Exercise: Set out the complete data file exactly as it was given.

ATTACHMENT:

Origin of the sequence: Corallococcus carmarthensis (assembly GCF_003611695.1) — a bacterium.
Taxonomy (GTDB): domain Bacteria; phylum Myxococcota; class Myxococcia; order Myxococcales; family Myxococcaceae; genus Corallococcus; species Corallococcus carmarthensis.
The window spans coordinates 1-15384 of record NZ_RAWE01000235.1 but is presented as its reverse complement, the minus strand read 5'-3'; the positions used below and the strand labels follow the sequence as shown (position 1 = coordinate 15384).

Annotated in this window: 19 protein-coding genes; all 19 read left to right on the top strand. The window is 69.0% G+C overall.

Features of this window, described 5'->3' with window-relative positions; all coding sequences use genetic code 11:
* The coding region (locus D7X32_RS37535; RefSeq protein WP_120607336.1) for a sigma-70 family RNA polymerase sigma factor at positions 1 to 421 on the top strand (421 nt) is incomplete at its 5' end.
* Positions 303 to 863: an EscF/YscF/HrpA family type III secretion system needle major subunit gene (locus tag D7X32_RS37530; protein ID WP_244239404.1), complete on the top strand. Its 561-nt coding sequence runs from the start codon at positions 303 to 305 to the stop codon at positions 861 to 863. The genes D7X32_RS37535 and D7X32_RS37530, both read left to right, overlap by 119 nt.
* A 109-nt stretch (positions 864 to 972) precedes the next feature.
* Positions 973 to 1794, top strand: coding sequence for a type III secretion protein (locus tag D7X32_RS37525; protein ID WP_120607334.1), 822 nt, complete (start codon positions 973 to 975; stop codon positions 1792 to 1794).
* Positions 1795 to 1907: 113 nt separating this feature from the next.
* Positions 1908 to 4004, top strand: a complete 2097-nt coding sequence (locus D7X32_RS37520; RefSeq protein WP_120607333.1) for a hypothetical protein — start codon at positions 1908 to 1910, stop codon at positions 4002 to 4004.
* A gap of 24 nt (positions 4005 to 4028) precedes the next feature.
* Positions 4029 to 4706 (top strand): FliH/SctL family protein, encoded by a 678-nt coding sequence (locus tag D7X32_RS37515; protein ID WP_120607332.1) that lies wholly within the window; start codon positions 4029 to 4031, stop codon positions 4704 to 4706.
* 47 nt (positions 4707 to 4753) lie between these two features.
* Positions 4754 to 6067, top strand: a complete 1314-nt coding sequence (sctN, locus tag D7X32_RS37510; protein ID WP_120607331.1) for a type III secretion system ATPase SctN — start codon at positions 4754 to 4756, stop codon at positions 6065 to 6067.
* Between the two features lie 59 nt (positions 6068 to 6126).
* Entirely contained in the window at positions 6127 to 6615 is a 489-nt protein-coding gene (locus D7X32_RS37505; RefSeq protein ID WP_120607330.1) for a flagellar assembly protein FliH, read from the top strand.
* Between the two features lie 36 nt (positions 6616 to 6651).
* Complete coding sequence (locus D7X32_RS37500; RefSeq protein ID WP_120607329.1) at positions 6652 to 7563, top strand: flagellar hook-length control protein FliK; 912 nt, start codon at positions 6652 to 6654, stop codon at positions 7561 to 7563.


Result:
Origin of the sequence: Corallococcus carmarthensis (assembly GCF_003611695.1) — a bacterium.
Taxonomy (GTDB): domain Bacteria; phylum Myxococcota; class Myxococcia; order Myxococcales; family Myxococcaceae; genus Corallococcus; species Corallococcus carmarthensis.
The window spans coordinates 1-15384 of record NZ_RAWE01000235.1 but is presented as its reverse complement, the minus strand read 5'-3'; the positions used below and the strand labels follow the sequence as shown (position 1 = coordinate 15384).

Annotated in this window: 19 protein-coding genes; all 19 read left to right on the top strand. The window is 69.0% G+C overall.

Features of this window, described 5'->3' with window-relative positions; all coding sequences use genetic code 11:
* The coding region (locus D7X32_RS37535; RefSeq protein WP_120607336.1) for a sigma-70 family RNA polymerase sigma factor at positions 1 to 421 on the top strand (421 nt) is incomplete at its 5' end.
* Positions 303 to 863: an EscF/YscF/HrpA family type III secretion system needle major subunit gene (locus tag D7X32_RS37530; protein ID WP_244239404.1), complete on the top strand. Its 561-nt coding sequence runs from the start codon at positions 303 to 305 to the stop codon at positions 861 to 863. The genes D7X32_RS37535 and D7X32_RS37530, both read left to right, overlap by 119 nt.
* A 109-nt stretch (positions 864 to 972) precedes the next feature.
* Positions 973 to 1794, top strand: coding sequence for a type III secretion protein (locus tag D7X32_RS37525; protein ID WP_120607334.1), 822 nt, complete (start codon positions 973 to 975; stop codon positions 1792 to 1794).
* Positions 1795 to 1907: 113 nt separating this feature from the next.
* Positions 1908 to 4004, top strand: a complete 2097-nt coding sequence (locus D7X32_RS37520; RefSeq protein WP_120607333.1) for a hypothetical protein — start codon at positions 1908 to 1910, stop codon at positions 4002 to 4004.
* A gap of 24 nt (positions 4005 to 4028) precedes the next feature.
* Positions 4029 to 4706 (top strand): FliH/SctL family protein, encoded by a 678-nt coding sequence (locus tag D7X32_RS37515; protein ID WP_120607332.1) that lies wholly within the window; start codon positions 4029 to 4031, stop codon positions 4704 to 4706.
* 47 nt (positions 4707 to 4753) lie between these two features.
* Positions 4754 to 6067, top strand: a complete 1314-nt coding sequence (sctN, locus tag D7X32_RS37510; protein ID WP_120607331.1) for a type III secretion system ATPase SctN — start codon at positions 4754 to 4756, stop codon at positions 6065 to 6067.
* Between the two features lie 59 nt (positions 6068 to 6126).
* Entirely contained in the window at positions 6127 to 6615 is a 489-nt protein-coding gene (locus D7X32_RS37505; RefSeq protein ID WP_120607330.1) for a flagellar assembly protein FliH, read from the top strand.
* Between the two features lie 36 nt (positions 6616 to 6651).
* Complete coding sequence (locus D7X32_RS37500; RefSeq protein ID WP_120607329.1) at positions 6652 to 7563, top strand: flagellar hook-length control protein FliK; 912 nt, start codon at positions 6652 to 6654, stop codon at positions 7561 to 7563.